Now, let’s look at Mr. Wrong-in-So-Many-Ways. Here is someone who keeps making new stupidities — again, not at the criminal level (perhaps), but at the appalling level. Over the last few days, we’ve had Trump posting an antisemitic image in a tweet on Clinton, and the subsequent identification that the image came from a white supremacist website. Electoral Vote summarizes the concern well: “Even if he got the image in a completely non-problematic fashion (say, a retweet from a supporter), it still shows an incredible lack of awareness on the part of the candidate. A lack of awareness that does not line up well with the sensitivity demanded of the leader of the free world.”
Speaking about leadership, today’s revelation has Trump praising the leadership of Saddam Hussain (the equivalent of praising Hitler). Here’s the quote from the LA Times: «“He killed terrorists. He did that so good,” Trump said at a rally in North Carolina on Tuesday night. “They didn’t read them the rights. They didn’t talk. They were terrorists. It was over.”»
Trump, of course, has his own email issues that have made the news, which (of course) have been overshadowed by his stupid statements. In particular, he was accused in early June of destroying email evidence. As the article noted:
In 2006, when a judge ordered Donald Trump’s casino operation to hand over several years’ worth of emails, the answer surprised him: The Trump Organization routinely erased emails and had no records from 1996 to 2001. The defendants in a case that Trump brought said this amounted to destruction of evidence, a charge never resolved.
At that time, a Trump IT director testified that until 2001, executives in Trump Tower relied on personal email accounts using dial-up Internet services, despite the fact that Trump had launched a high-speed Internet provider in 1998 and announced he would wire his whole building with it. Another said Trump had no routine process for preserving emails before 2005.
Then again, there’s the issue of Trump and (sigh) child rape in the past:
An anonymous “Jane Doe” filed a federal lawsuit against GOP presumptive nominee Donald Trump last week, accusing him of raping her in 1994 when she was thirteen years old. The mainstream media ignored the filing.
In fact, as both the article linked above and another article highlights, this appears to be a pattern of behavior. Of course, then there’s the whole issue of Trump University and the Trump Institute, and how Trump exploited people for personal gain.
Shouldn’t these be subject to the same scrutiny and investigation that the email non-issue of Clinton has had? Where are the Congressional inquires into Trump University, Trump Institute, and the rape charges? Where are the investigations into patterns of hate speech, sexism, and racism? Where are the investigations into the deletion of emails in legal cases?
This brings us back to the question of what are normal parameters, and how wrong is wrong? The mistakes we’ve seen from Clinton are mistakes that are likely not to re-occur, given the checks and balances provided through Congress and the heightened sensitivity of White House staff. We certainly have not seen statements that reflect misunderstanding of foreign policy or demonstrate lack of sensitivity at anything close to the racism or sexism demonstrated by Trump. In fact, the general impression is that Clinton enjoys public service and wants to give back to the country through it — that’s where her life has been devoted. Trump, on the other hand, clearly puts his mouth or typing-fingers in gear long before there is any connection to the brain — and that is dangerous in the leader of the Free World. He has also clearly done what is necessary — racist or not — to get personal gain.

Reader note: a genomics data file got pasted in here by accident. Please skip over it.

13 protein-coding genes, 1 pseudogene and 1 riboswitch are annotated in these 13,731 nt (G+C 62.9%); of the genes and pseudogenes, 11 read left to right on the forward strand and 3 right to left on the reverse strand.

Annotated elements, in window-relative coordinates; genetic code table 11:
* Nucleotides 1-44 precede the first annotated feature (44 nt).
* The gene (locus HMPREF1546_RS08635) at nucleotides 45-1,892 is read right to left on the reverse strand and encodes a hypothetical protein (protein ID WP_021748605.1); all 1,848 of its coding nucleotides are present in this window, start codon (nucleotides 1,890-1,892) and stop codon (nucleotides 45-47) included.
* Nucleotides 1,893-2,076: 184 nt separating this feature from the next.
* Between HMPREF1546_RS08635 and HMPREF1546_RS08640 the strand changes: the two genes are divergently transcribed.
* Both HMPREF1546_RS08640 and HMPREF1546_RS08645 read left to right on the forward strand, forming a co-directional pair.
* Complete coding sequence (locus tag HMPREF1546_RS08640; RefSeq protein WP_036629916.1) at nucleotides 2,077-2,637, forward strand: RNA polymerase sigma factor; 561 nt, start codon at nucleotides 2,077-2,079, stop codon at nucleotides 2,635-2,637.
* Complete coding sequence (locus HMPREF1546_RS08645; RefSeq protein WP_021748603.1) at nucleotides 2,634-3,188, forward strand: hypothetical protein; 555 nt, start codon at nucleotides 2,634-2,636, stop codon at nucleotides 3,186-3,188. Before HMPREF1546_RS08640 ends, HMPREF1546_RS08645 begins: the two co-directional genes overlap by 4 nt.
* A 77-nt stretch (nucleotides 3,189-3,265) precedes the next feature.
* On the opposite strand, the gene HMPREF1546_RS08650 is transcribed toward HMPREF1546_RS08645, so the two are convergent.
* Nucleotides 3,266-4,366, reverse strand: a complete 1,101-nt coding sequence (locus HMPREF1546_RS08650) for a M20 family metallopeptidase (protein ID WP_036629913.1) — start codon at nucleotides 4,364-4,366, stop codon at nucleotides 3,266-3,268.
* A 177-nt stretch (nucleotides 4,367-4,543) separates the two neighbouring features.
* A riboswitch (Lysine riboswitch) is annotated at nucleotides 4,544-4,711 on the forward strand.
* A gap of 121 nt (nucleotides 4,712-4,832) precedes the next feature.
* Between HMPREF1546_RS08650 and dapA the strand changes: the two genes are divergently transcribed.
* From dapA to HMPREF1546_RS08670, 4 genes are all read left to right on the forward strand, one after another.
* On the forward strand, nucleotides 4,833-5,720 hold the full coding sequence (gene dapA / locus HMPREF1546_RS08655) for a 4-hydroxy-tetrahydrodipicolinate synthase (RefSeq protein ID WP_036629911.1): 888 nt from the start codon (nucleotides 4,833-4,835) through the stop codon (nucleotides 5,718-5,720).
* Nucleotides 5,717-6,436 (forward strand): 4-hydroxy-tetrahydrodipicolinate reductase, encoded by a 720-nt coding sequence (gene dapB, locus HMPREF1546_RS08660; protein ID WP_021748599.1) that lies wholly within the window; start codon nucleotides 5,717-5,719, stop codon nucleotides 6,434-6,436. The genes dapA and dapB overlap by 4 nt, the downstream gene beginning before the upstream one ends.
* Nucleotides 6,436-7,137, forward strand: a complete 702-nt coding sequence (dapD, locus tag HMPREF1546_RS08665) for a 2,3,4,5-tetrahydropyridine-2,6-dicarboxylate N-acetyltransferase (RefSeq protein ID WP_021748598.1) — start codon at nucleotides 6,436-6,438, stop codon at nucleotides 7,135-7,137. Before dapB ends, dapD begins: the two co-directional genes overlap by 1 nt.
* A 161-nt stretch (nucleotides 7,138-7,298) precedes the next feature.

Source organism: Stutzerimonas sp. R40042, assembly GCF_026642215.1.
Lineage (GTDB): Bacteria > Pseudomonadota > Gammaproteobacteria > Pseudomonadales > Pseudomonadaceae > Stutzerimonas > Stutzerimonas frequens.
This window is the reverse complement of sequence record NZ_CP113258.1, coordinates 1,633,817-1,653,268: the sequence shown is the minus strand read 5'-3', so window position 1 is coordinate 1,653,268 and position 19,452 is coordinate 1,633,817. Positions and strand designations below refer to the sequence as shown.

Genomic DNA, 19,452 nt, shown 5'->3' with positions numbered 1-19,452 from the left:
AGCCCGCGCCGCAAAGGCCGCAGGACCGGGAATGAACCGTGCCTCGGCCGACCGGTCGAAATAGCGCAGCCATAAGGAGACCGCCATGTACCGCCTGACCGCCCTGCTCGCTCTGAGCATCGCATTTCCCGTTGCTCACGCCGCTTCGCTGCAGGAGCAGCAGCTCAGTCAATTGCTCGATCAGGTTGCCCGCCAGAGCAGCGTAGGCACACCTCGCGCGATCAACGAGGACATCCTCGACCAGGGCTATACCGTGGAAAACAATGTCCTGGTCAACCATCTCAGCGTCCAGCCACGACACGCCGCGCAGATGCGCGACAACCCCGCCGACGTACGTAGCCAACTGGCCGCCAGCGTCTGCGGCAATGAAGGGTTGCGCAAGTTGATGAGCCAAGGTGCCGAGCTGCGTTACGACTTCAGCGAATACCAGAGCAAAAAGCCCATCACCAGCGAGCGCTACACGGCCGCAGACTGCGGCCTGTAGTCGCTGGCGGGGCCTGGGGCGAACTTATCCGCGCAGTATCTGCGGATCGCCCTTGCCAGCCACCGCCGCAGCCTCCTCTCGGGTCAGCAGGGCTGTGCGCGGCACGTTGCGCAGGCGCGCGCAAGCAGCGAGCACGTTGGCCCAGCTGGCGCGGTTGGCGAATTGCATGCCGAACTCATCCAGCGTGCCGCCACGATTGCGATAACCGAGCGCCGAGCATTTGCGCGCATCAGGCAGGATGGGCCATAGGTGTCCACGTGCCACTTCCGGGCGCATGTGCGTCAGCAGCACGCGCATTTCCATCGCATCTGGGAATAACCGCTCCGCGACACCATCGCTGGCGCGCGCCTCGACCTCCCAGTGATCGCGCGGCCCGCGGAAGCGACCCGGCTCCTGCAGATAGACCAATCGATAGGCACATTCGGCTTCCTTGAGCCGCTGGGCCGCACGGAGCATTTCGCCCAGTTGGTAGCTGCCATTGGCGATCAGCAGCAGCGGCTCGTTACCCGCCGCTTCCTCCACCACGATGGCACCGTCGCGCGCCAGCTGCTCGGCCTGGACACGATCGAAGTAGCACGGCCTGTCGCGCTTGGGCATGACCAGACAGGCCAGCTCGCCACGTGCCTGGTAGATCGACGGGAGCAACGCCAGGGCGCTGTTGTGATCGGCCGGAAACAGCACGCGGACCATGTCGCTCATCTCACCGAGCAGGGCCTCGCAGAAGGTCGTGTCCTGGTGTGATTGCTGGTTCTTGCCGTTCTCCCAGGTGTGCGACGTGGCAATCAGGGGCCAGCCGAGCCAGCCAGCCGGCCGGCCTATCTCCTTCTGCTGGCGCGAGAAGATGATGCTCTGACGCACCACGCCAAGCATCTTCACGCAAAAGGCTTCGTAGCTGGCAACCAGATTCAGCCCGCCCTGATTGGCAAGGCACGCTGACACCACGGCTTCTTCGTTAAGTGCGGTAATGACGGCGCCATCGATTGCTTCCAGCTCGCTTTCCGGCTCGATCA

Wrong-within-normal-parameters. Clinton may not be the perfect candidate, but of those who have the potential of obtaining sufficient electoral voices, she’s the best shot we’ve got. Or, as WWDTM put it: “Wrong within normal parameters. I’ll take it.”
To put the issue another way: In an ideal world, both of the major parties would have run viable, intelligent, and appropriate candidates who held reasoned views of the issues. None (or precious few) of the candidates in the candidate pool achieved that (yes, that includes Bernie). Further, both parties are stuck with presumptive nominees with significant problems, and do not have the option of going against the will of the majority of the voters to go with a different candidate (and yes, that includes Bernie). This country needed strong candidates from both parties — candidates that would make strong Presidents were they elected. Instead, the Democratic side let the oversize donkey that was Clinton fundraising and history scare off other moderate potential candidates (or they didn’t look ahead sufficiently to groom any, being distracted by the fights with the GOP. The GOP was no better, permitting candidates that appealed to the wacko, evangelical, and ultra-conservative and isolationist fringe to lead, as opposed to finding a moderate Republican who could have broad appeal. As a result, we don’t have that honest, moderate, slightly to the left Democrat; we don’t have that honest, moderate, slightly to the right Republican.
We have Donald and Hillary.
Wrong-within-normal-parameters. Sometimes, that’s the best that you can do.